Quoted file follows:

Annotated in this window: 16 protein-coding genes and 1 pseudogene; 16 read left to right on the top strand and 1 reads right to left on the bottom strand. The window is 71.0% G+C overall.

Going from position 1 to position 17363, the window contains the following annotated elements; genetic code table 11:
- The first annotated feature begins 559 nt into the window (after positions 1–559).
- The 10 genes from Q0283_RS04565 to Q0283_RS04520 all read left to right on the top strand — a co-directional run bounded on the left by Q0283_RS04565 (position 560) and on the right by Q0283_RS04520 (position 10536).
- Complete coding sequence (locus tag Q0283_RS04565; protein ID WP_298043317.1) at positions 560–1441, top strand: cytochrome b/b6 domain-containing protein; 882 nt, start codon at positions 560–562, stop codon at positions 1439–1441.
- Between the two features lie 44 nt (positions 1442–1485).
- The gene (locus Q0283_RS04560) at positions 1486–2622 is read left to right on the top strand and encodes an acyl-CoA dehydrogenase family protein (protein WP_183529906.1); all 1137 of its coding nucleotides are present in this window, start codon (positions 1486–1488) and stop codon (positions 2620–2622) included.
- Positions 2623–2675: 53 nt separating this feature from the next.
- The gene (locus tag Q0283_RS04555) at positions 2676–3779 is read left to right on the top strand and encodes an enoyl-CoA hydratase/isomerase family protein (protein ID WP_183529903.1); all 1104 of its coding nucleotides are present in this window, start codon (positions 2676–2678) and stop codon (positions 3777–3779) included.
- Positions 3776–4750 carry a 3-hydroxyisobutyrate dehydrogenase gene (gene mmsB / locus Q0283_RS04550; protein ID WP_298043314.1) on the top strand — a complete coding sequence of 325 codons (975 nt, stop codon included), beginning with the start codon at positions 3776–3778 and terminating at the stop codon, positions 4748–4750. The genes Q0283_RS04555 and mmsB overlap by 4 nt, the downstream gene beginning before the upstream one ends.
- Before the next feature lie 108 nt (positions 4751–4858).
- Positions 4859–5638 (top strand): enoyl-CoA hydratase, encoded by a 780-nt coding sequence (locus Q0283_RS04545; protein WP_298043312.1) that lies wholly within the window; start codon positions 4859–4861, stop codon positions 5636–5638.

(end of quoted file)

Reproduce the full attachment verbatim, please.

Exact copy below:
Annotated in this window: 16 protein-coding genes and 1 pseudogene; 16 read left to right on the top strand and 1 reads right to left on the bottom strand. The window is 71.0% G+C overall.

Going from position 1 to position 17363, the window contains the following annotated elements; genetic code table 11:
- The first annotated feature begins 559 nt into the window (after positions 1–559).
- The 10 genes from Q0283_RS04565 to Q0283_RS04520 all read left to right on the top strand — a co-directional run bounded on the left by Q0283_RS04565 (position 560) and on the right by Q0283_RS04520 (position 10536).
- Complete coding sequence (locus tag Q0283_RS04565; protein ID WP_298043317.1) at positions 560–1441, top strand: cytochrome b/b6 domain-containing protein; 882 nt, start codon at positions 560–562, stop codon at positions 1439–1441.
- Between the two features lie 44 nt (positions 1442–1485).
- The gene (locus Q0283_RS04560) at positions 1486–2622 is read left to right on the top strand and encodes an acyl-CoA dehydrogenase family protein (protein WP_183529906.1); all 1137 of its coding nucleotides are present in this window, start codon (positions 1486–1488) and stop codon (positions 2620–2622) included.
- Positions 2623–2675: 53 nt separating this feature from the next.
- The gene (locus tag Q0283_RS04555) at positions 2676–3779 is read left to right on the top strand and encodes an enoyl-CoA hydratase/isomerase family protein (protein ID WP_183529903.1); all 1104 of its coding nucleotides are present in this window, start codon (positions 2676–2678) and stop codon (positions 3777–3779) included.
- Positions 3776–4750 carry a 3-hydroxyisobutyrate dehydrogenase gene (gene mmsB / locus Q0283_RS04550; protein ID WP_298043314.1) on the top strand — a complete coding sequence of 325 codons (975 nt, stop codon included), beginning with the start codon at positions 3776–3778 and terminating at the stop codon, positions 4748–4750. The genes Q0283_RS04555 and mmsB overlap by 4 nt, the downstream gene beginning before the upstream one ends.
- Before the next feature lie 108 nt (positions 4751–4858).
- Positions 4859–5638 (top strand): enoyl-CoA hydratase, encoded by a 780-nt coding sequence (locus Q0283_RS04545; protein WP_298043312.1) that lies wholly within the window; start codon positions 4859–4861, stop codon positions 5636–5638.